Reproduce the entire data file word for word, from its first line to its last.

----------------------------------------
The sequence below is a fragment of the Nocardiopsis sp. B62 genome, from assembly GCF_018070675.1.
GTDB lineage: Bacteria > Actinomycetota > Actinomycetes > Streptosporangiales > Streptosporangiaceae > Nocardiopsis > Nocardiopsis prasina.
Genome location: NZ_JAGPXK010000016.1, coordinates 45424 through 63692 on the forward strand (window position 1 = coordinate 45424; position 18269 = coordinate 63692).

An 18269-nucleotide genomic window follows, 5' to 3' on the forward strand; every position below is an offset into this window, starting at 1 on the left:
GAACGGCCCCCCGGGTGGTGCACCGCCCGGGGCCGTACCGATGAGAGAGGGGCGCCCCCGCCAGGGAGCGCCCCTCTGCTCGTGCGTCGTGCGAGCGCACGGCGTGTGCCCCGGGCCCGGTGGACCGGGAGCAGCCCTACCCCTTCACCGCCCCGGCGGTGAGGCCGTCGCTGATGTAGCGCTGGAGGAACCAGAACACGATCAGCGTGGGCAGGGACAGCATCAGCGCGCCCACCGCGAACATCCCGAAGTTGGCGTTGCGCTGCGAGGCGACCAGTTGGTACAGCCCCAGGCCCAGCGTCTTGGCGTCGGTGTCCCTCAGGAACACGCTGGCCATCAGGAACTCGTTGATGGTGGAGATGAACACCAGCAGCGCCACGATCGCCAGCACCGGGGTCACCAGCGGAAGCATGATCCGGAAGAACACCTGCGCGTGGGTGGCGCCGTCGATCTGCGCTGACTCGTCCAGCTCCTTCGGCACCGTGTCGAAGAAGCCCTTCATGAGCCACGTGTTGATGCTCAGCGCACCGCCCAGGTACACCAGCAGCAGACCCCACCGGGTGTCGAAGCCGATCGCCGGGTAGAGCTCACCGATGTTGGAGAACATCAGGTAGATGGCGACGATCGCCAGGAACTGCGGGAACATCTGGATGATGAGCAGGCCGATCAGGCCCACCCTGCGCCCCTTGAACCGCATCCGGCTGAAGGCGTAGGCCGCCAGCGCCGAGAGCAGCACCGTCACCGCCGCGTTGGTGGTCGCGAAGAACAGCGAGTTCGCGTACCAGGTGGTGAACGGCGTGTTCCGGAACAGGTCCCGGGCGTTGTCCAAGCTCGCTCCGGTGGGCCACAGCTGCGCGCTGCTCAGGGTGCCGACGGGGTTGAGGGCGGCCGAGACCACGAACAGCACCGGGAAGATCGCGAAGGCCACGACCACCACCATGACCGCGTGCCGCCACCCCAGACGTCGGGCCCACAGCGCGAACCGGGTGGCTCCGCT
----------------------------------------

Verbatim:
The sequence below is a fragment of the Nocardiopsis sp. B62 genome, from assembly GCF_018070675.1.
GTDB lineage: Bacteria > Actinomycetota > Actinomycetes > Streptosporangiales > Streptosporangiaceae > Nocardiopsis > Nocardiopsis prasina.
Genome location: NZ_JAGPXK010000016.1, coordinates 45424 through 63692 on the forward strand (window position 1 = coordinate 45424; position 18269 = coordinate 63692).

An 18269-nucleotide genomic window follows, 5' to 3' on the forward strand; every position below is an offset into this window, starting at 1 on the left:
GAACGGCCCCCCGGGTGGTGCACCGCCCGGGGCCGTACCGATGAGAGAGGGGCGCCCCCGCCAGGGAGCGCCCCTCTGCTCGTGCGTCGTGCGAGCGCACGGCGTGTGCCCCGGGCCCGGTGGACCGGGAGCAGCCCTACCCCTTCACCGCCCCGGCGGTGAGGCCGTCGCTGATGTAGCGCTGGAGGAACCAGAACACGATCAGCGTGGGCAGGGACAGCATCAGCGCGCCCACCGCGAACATCCCGAAGTTGGCGTTGCGCTGCGAGGCGACCAGTTGGTACAGCCCCAGGCCCAGCGTCTTGGCGTCGGTGTCCCTCAGGAACACGCTGGCCATCAGGAACTCGTTGATGGTGGAGATGAACACCAGCAGCGCCACGATCGCCAGCACCGGGGTCACCAGCGGAAGCATGATCCGGAAGAACACCTGCGCGTGGGTGGCGCCGTCGATCTGCGCTGACTCGTCCAGCTCCTTCGGCACCGTGTCGAAGAAGCCCTTCATGAGCCACGTGTTGATGCTCAGCGCACCGCCCAGGTACACCAGCAGCAGACCCCACCGGGTGTCGAAGCCGATCGCCGGGTAGAGCTCACCGATGTTGGAGAACATCAGGTAGATGGCGACGATCGCCAGGAACTGCGGGAACATCTGGATGATGAGCAGGCCGATCAGGCCCACCCTGCGCCCCTTGAACCGCATCCGGCTGAAGGCGTAGGCCGCCAGCGCCGAGAGCAGCACCGTCACCGCCGCGTTGGTGGTCGCGAAGAACAGCGAGTTCGCGTACCAGGTGGTGAACGGCGTGTTCCGGAACAGGTCCCGGGCGTTGTCCAAGCTCGCTCCGGTGGGCCACAGCTGCGCGCTGCTCAGGGTGCCGACGGGGTTGAGGGCGGCCGAGACCACGAACAGCACCGGGAAGATCGCGAAGGCCACGACCACCACCATGACCGCGTGCCGCCACCCCAGACGTCGGGCCCACAGCGCGAACCGGGTGGCTCCGCT